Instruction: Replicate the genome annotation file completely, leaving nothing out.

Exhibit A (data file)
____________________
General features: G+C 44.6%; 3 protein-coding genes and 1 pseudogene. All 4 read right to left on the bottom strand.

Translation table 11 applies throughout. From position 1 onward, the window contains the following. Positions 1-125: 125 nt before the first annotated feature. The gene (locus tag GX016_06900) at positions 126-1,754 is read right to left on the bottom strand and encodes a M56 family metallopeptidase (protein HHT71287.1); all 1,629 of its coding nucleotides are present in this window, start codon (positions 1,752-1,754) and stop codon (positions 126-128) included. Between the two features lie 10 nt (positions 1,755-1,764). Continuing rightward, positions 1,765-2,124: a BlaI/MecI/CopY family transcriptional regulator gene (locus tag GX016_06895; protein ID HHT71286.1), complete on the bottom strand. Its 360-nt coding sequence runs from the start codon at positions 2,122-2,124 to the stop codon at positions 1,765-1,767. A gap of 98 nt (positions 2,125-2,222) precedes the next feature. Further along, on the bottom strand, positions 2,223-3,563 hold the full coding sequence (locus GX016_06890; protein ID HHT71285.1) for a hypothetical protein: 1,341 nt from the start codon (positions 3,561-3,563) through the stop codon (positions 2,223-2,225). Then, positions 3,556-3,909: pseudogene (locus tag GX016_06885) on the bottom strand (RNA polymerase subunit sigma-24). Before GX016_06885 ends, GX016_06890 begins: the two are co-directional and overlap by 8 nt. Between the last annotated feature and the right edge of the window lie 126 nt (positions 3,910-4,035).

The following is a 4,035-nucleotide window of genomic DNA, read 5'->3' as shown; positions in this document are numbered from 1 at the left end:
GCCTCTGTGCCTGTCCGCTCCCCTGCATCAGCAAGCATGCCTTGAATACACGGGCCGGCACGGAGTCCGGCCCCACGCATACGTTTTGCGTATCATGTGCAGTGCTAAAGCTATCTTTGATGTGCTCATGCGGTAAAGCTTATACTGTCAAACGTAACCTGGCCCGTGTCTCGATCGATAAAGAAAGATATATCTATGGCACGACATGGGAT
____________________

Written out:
General features: G+C 44.6%; 3 protein-coding genes and 1 pseudogene. All 4 read right to left on the bottom strand.

Translation table 11 applies throughout. From position 1 onward, the window contains the following. Positions 1-125: 125 nt before the first annotated feature. The gene (locus tag GX016_06900) at positions 126-1,754 is read right to left on the bottom strand and encodes a M56 family metallopeptidase (protein HHT71287.1); all 1,629 of its coding nucleotides are present in this window, start codon (positions 1,752-1,754) and stop codon (positions 126-128) included. Between the two features lie 10 nt (positions 1,755-1,764). Continuing rightward, positions 1,765-2,124: a BlaI/MecI/CopY family transcriptional regulator gene (locus tag GX016_06895; protein ID HHT71286.1), complete on the bottom strand. Its 360-nt coding sequence runs from the start codon at positions 2,122-2,124 to the stop codon at positions 1,765-1,767. A gap of 98 nt (positions 2,125-2,222) precedes the next feature. Further along, on the bottom strand, positions 2,223-3,563 hold the full coding sequence (locus GX016_06890; protein ID HHT71285.1) for a hypothetical protein: 1,341 nt from the start codon (positions 3,561-3,563) through the stop codon (positions 2,223-2,225). Then, positions 3,556-3,909: pseudogene (locus tag GX016_06885) on the bottom strand (RNA polymerase subunit sigma-24). Before GX016_06885 ends, GX016_06890 begins: the two are co-directional and overlap by 8 nt. Between the last annotated feature and the right edge of the window lie 126 nt (positions 3,910-4,035).

The following is a 4,035-nucleotide window of genomic DNA, read 5'->3' as shown; positions in this document are numbered from 1 at the left end:
GCCTCTGTGCCTGTCCGCTCCCCTGCATCAGCAAGCATGCCTTGAATACACGGGCCGGCACGGAGTCCGGCCCCACGCATACGTTTTGCGTATCATGTGCAGTGCTAAAGCTATCTTTGATGTGCTCATGCGGTAAAGCTTATACTGTCAAACGTAACCTGGCCCGTGTCTCGATCGATAAAGAAAGATATATCTATGGCACGACATGGGAT